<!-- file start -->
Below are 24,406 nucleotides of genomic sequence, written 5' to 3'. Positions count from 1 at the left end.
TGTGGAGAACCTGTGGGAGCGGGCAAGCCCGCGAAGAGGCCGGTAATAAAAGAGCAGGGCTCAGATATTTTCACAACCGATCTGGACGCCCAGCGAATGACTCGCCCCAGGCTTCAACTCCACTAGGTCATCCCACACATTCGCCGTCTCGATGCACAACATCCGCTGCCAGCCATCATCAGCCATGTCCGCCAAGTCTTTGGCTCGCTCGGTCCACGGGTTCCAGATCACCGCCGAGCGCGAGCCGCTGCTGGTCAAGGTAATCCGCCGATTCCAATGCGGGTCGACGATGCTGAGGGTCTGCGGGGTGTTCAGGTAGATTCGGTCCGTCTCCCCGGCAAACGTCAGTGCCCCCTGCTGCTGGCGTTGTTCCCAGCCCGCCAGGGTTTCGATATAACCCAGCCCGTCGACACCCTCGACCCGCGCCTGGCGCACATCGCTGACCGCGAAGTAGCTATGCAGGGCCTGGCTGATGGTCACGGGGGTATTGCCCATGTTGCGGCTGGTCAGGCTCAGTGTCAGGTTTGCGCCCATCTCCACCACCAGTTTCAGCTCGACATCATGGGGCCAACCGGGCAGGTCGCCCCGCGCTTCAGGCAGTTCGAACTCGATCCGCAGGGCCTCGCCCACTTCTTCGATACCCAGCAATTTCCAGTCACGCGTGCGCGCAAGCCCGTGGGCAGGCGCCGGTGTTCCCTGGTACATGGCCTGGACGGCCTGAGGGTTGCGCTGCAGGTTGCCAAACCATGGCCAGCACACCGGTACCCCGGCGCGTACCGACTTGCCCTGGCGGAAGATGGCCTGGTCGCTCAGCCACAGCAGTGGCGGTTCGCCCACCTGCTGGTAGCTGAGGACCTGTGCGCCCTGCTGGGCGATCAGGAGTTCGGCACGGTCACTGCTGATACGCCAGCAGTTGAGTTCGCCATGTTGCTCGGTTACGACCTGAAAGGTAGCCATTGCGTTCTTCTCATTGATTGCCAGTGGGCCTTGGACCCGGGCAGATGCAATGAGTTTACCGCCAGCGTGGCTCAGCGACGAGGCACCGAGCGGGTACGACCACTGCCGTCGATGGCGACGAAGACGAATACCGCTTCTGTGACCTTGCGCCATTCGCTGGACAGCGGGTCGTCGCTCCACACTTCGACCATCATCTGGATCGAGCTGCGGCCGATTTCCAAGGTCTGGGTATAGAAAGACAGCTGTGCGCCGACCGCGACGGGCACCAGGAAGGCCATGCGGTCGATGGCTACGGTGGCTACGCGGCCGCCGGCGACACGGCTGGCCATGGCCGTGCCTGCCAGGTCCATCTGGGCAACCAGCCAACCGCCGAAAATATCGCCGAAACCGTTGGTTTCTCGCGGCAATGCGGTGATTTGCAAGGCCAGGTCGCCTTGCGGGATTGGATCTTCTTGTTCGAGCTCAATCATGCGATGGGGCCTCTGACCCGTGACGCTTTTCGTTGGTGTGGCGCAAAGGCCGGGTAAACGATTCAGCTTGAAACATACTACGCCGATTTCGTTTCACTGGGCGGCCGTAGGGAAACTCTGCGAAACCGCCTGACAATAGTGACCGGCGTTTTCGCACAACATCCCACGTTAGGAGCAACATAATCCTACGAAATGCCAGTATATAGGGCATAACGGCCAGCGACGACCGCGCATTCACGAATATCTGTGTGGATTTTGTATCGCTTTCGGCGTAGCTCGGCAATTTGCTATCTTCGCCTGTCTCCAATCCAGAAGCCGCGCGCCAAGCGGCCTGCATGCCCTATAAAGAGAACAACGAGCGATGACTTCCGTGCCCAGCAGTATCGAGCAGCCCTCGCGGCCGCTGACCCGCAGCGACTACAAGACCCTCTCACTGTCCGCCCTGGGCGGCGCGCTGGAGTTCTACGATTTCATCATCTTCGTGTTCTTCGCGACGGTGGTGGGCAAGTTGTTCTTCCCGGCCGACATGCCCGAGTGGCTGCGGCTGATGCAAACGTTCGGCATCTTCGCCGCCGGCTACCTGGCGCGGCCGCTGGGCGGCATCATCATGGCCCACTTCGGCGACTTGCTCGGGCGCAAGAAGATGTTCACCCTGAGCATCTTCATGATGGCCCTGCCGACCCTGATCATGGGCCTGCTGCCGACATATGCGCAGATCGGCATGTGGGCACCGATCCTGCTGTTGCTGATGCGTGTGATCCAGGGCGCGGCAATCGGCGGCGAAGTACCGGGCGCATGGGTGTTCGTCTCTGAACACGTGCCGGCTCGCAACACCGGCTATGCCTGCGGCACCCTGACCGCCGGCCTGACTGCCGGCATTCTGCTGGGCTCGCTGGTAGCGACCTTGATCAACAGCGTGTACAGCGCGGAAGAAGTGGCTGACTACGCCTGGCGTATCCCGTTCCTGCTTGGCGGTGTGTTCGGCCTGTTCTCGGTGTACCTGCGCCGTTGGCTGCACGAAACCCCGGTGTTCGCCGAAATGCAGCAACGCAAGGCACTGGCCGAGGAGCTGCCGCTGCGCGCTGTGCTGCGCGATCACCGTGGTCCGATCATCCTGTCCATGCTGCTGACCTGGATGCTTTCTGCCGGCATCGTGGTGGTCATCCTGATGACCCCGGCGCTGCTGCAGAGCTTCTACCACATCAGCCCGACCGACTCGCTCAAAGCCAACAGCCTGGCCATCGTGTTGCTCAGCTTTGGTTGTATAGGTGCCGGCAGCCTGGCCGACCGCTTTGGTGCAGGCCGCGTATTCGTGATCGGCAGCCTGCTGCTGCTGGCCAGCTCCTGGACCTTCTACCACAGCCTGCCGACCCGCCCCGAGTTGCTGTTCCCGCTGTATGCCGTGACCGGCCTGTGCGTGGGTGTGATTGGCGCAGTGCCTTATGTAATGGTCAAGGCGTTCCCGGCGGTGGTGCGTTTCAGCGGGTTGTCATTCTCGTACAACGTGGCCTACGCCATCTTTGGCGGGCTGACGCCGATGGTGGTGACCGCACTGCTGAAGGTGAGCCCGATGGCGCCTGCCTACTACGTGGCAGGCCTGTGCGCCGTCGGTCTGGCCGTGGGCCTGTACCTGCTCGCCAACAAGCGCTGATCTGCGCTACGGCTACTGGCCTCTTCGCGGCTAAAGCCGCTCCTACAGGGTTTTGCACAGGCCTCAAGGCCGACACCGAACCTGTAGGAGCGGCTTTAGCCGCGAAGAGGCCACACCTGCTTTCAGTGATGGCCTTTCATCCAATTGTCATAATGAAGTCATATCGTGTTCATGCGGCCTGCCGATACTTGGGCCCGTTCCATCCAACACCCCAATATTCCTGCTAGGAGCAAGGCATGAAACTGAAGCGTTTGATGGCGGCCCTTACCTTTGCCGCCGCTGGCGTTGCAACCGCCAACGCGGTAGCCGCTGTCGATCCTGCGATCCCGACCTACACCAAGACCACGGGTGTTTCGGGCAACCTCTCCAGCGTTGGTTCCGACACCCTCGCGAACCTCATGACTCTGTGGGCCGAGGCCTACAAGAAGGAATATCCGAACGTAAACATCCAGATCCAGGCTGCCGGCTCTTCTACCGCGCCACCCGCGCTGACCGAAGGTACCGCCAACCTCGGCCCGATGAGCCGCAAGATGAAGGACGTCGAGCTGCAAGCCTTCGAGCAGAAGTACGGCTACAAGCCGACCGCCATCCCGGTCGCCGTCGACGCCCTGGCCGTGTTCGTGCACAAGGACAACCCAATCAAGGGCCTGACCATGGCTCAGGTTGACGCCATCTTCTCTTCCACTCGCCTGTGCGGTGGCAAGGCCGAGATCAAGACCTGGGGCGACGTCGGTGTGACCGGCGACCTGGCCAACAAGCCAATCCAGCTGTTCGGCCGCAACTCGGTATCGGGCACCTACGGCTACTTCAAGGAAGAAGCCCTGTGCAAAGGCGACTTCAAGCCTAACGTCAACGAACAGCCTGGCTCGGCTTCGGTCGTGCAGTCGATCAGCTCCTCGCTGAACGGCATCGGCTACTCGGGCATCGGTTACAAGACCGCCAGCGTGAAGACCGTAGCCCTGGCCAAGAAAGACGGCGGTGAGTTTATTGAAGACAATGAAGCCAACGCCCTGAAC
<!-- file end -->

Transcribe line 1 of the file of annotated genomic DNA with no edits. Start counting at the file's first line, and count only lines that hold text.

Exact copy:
Below are 24,406 nucleotides of genomic sequence, written 5' to 3'. Positions count from 1 at the left end.